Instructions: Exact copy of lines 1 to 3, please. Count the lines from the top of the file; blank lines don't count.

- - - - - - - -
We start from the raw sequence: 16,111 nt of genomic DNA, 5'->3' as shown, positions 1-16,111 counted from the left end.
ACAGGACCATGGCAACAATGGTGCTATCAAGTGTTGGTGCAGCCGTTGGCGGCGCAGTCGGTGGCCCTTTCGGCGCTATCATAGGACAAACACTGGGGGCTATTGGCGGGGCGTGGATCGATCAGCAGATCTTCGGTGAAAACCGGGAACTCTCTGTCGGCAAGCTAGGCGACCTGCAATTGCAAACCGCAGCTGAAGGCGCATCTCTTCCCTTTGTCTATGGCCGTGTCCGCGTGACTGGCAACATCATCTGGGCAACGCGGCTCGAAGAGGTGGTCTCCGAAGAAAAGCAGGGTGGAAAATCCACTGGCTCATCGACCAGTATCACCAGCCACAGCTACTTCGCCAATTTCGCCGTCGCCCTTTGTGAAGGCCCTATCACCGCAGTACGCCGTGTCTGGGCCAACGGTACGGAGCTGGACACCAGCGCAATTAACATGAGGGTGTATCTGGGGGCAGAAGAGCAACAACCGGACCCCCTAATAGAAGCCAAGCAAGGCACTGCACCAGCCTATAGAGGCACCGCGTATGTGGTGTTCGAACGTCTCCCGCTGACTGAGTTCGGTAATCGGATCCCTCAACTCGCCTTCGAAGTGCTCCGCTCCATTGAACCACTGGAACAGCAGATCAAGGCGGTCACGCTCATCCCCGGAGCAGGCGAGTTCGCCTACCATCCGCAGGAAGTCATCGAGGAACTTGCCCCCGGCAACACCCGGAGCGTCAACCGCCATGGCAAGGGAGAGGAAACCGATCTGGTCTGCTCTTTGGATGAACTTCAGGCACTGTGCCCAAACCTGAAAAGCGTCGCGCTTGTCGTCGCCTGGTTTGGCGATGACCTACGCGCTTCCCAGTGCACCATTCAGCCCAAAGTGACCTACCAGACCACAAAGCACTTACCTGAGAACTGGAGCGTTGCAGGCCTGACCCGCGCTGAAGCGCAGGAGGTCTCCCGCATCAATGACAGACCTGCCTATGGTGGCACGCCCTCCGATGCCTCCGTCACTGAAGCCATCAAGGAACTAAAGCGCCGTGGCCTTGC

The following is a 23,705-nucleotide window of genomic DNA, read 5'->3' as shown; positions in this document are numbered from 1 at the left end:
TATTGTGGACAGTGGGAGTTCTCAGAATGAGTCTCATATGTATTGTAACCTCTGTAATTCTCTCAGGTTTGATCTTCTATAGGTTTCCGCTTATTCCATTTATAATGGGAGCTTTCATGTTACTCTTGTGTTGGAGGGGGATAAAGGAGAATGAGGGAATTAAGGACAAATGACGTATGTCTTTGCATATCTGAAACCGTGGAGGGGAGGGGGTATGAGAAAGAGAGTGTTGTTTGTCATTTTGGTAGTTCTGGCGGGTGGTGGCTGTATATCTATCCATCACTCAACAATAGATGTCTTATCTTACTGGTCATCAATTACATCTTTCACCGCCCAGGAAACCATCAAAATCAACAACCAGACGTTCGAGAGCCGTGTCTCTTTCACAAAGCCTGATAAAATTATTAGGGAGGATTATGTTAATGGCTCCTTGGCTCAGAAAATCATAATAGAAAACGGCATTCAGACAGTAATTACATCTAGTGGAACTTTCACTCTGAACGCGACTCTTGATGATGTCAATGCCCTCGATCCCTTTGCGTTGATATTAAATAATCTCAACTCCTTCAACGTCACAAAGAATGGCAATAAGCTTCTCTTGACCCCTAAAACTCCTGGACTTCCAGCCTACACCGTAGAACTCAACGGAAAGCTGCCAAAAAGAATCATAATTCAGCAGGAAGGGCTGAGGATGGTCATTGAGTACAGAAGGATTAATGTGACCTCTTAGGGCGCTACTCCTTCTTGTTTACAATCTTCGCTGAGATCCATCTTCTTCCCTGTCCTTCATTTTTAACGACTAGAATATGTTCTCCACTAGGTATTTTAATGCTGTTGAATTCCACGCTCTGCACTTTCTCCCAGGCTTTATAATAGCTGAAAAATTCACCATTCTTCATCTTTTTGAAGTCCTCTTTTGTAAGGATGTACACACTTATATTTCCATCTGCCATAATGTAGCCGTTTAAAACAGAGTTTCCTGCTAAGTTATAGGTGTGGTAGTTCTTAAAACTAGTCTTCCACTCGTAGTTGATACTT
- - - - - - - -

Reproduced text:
We start from the raw sequence: 16,111 nt of genomic DNA, 5'->3' as shown, positions 1-16,111 counted from the left end.
ACAGGACCATGGCAACAATGGTGCTATCAAGTGTTGGTGCAGCCGTTGGCGGCGCAGTCGGTGGCCCTTTCGGCGCTATCATAGGACAAACACTGGGGGCTATTGGCGGGGCGTGGATCGATCAGCAGATCTTCGGTGAAAACCGGGAACTCTCTGTCGGCAAGCTAGGCGACCTGCAATTGCAAACCGCAGCTGAAGGCGCATCTCTTCCCTTTGTCTATGGCCGTGTCCGCGTGACTGGCAACATCATCTGGGCAACGCGGCTCGAAGAGGTGGTCTCCGAAGAAAAGCAGGGTGGAAAATCCACTGGCTCATCGACCAGTATCACCAGCCACAGCTACTTCGCCAATTTCGCCGTCGCCCTTTGTGAAGGCCCTATCACCGCAGTACGCCGTGTCTGGGCCAACGGTACGGAGCTGGACACCAGCGCAATTAACATGAGGGTGTATCTGGGGGCAGAAGAGCAACAACCGGACCCCCTAATAGAAGCCAAGCAAGGCACTGCACCAGCCTATAGAGGCACCGCGTATGTGGTGTTCGAACGTCTCCCGCTGACTGAGTTCGGTAATCGGATCCCTCAACTCGCCTTCGAAGTGCTCCGCTCCATTGAACCACTGGAACAGCAGATCAAGGCGGTCACGCTCATCCCCGGAGCAGGCGAGTTCGCCTACCATCCGCAGGAAGTCATCGAGGAACTTGCCCCCGGCAACACCCGGAGCGTCAACCGCCATGGCAAGGGAGAGGAAACCGATCTGGTCTGCTCTTTGGATGAACTTCAGGCACTGTGCCCAAACCTGAAAAGCGTCGCGCTTGTCGTCGCCTGGTTTGGCGATGACCTACGCGCTTCCCAGTGCACCATTCAGCCCAAAGTGACCTACCAGACCACAAAGCACTTACCTGAGAACTGGAGCGTTGCAGGCCTGACCCGCGCTGAAGCGCAGGAGGTCTCCCGCATCAATGACAGACCTGCCTATGGTGGCACGCCCTCCGATGCCTCCGTCACTGAAGCCATCAAGGAACTAAAGCGCCGTGGCCTTGC

The following is a 23,705-nucleotide window of genomic DNA, read 5'->3' as shown; positions in this document are numbered from 1 at the left end: